Details of the study

An overview of project aims and methods

Growth in Grammar is a three-year project investigating the development of written language in school children in England. The study aims to provide a more thorough understanding of linguistic development in writing and to inform national and international curriculum policies on the teaching of English. It will also generate an updatable corpus of linguistically-annotated, educationally-authentic student writing, which will be made accessible to researchers and teachers.

We will address the following research questions:

  1. What combinations of linguistic features distinguish school students’ writing across:
    • different year groups?
    • different levels of writing attainment?
    • different text genres students are expected to write?
  2. How do these combinations compare with those found in adult writing?

To answer these questions, we will establish a new electronic collection – or corpus - of children’s writing, sampled from schools across England. To capture the range of variation found in children’s writing, the contents of the corpus will be balanced across year groups, levels of attainment, academic disciplines, text genres, geographic locations, student gender and student socio-economic status.

We will then use a combination of existing and custom-built software to identify and count linguistic features of potential interest (as identified by a systematic review of the research literature) in these texts. These counts will form the basis of a multi-dimensional analysis. Multi-dimensional analysis is a methodology, devised by Doug Biber (Biber 1988; Biber 2014; Conrad and Biber 2001), which aims to comprehensively but efficiently capture the ways in which texts of different types differ in their overall use of language. See here for more details about multi-dimensional analysis.

Our multi-dimensional analysis of the corpus will aim to:

  1. Identify a set of dimensions, which capture how students’ writings vary in their use of language. Each dimension will be made up of sets of linguistic features which our analysis shows are either frequently found together in texts or frequently ‘avoid’ each other. For example, previous research (Deane and Quinlan 2010) has suggested that texts with a high frequency of past tense verbs also tend to have large numbers of past perfect verbs and third person pronouns, but tend to have low frequencies of present tense verbs. This has been interpreted as a dimension indicative of narrative style: texts showing a prevalence of the former set of features have a highly narrative style; texts showing a prevalence of present tense verbs do not. The first stage of our analysis will identify the dimensions which best capture the range of linguistic variation in children’s writing.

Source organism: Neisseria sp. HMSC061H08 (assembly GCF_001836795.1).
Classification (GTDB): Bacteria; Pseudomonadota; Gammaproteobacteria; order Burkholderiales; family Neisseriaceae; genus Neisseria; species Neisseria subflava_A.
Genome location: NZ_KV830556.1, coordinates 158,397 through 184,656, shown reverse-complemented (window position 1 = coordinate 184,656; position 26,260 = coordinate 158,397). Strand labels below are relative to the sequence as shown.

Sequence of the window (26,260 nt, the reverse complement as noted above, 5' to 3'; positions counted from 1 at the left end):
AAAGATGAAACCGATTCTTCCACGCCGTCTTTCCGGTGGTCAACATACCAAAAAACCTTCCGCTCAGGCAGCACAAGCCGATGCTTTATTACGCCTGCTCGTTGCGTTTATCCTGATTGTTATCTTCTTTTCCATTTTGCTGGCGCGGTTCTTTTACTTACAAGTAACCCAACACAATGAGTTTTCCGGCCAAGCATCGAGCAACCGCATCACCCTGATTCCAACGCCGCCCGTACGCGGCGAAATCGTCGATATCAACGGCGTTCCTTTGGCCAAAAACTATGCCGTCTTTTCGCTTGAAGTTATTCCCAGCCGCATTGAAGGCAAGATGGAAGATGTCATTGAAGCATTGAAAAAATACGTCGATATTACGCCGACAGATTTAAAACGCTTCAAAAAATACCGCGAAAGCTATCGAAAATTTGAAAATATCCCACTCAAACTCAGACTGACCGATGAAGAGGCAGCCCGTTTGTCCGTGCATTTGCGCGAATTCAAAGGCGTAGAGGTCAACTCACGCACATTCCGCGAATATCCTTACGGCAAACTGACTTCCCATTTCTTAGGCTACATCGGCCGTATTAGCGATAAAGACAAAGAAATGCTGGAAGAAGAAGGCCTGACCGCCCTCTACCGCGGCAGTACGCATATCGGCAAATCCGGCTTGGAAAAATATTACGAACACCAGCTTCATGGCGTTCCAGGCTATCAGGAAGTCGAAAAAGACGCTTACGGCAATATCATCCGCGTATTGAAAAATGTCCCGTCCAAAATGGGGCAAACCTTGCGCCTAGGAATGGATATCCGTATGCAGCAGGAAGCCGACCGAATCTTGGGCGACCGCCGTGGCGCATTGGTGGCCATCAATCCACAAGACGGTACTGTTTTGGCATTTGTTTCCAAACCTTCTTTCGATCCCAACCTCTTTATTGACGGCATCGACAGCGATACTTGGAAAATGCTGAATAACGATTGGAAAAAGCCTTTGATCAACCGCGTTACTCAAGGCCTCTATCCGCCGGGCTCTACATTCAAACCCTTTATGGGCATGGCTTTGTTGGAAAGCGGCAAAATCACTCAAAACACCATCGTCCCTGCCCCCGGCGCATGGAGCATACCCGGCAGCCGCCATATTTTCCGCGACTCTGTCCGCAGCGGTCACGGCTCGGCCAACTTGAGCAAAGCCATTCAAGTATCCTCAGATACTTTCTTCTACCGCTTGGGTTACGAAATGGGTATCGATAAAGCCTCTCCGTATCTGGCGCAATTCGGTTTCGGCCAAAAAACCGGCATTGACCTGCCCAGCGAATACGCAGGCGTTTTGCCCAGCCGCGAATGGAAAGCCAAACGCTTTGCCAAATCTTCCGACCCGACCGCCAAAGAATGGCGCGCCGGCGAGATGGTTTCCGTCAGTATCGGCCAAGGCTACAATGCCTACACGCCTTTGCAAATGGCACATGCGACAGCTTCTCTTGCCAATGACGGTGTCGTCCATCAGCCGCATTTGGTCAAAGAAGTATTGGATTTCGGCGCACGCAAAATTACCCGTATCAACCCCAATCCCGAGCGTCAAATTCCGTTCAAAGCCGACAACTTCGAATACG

2. Use these dimensions to understand the differences between texts produced by children at different ages, at different levels of attainment, and in different genres. Specifically, we will establish where texts from across these variables tend to fall on each of the identified dimensions. This will enable us to understand the overall patterns of language use as it changes across the three key variables.
  3. Compare the dimensions of children’s writing with those previously established for adult writing.

On completion of the project, we will be making our corpus available for other researchers and teachers to use. We will also be creating an online interface which will enable users to explore the corpus for themselves. 


Biber, D. 1988. Variation across speech and writing. Cambridge: Cambridge University Press.

Biber, D. 2014. 'Mult-Dimensional Analysis: A personal history'. In Berber Sardinha, Tony and Veirano Pinto, Marcia (eds). Mult-Dimensional Analysis: A personal history. Amsterdam: John Benjamins.

Conrad, S. and D. Biber (eds). 2001. Variation in English: Multi-Dimensional Studies. London: Longman.

Deane, P. and T. Quinlan. 2010. 'What automated analyses of corpora can tell us about students' writing skills'. Journal of Writing Research, 2/2: 151-77.